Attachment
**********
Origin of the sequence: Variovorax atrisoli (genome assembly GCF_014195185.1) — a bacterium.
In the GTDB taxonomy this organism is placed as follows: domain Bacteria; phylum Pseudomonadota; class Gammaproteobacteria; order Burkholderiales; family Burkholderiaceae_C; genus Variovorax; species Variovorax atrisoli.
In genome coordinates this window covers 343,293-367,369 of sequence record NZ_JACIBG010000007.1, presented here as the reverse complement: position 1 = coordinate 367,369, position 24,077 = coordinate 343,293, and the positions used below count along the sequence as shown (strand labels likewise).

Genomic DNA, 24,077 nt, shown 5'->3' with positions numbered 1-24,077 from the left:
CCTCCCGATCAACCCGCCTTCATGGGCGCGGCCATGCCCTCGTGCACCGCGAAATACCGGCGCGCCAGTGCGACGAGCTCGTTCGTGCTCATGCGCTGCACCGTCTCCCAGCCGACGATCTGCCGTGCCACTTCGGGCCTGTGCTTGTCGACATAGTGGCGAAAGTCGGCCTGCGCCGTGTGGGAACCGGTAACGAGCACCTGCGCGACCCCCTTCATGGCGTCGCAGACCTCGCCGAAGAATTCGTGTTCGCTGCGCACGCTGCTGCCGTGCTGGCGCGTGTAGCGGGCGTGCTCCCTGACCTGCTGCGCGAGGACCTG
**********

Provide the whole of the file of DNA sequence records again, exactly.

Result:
Origin of the sequence: Variovorax atrisoli (genome assembly GCF_014195185.1) — a bacterium.
In the GTDB taxonomy this organism is placed as follows: domain Bacteria; phylum Pseudomonadota; class Gammaproteobacteria; order Burkholderiales; family Burkholderiaceae_C; genus Variovorax; species Variovorax atrisoli.
In genome coordinates this window covers 343,293-367,369 of sequence record NZ_JACIBG010000007.1, presented here as the reverse complement: position 1 = coordinate 367,369, position 24,077 = coordinate 343,293, and the positions used below count along the sequence as shown (strand labels likewise).

Genomic DNA, 24,077 nt, shown 5'->3' with positions numbered 1-24,077 from the left:
CCTCCCGATCAACCCGCCTTCATGGGCGCGGCCATGCCCTCGTGCACCGCGAAATACCGGCGCGCCAGTGCGACGAGCTCGTTCGTGCTCATGCGCTGCACCGTCTCCCAGCCGACGATCTGCCGTGCCACTTCGGGCCTGTGCTTGTCGACATAGTGGCGAAAGTCGGCCTGCGCCGTGTGGGAACCGGTAACGAGCACCTGCGCGACCCCCTTCATGGCGTCGCAGACCTCGCCGAAGAATTCGTGTTCGCTGCGCACGCTGCTGCCGTGCTGGCGCGTGTAGCGGGCGTGCTCCCTGACCTGCTGCGCGAGGACCTG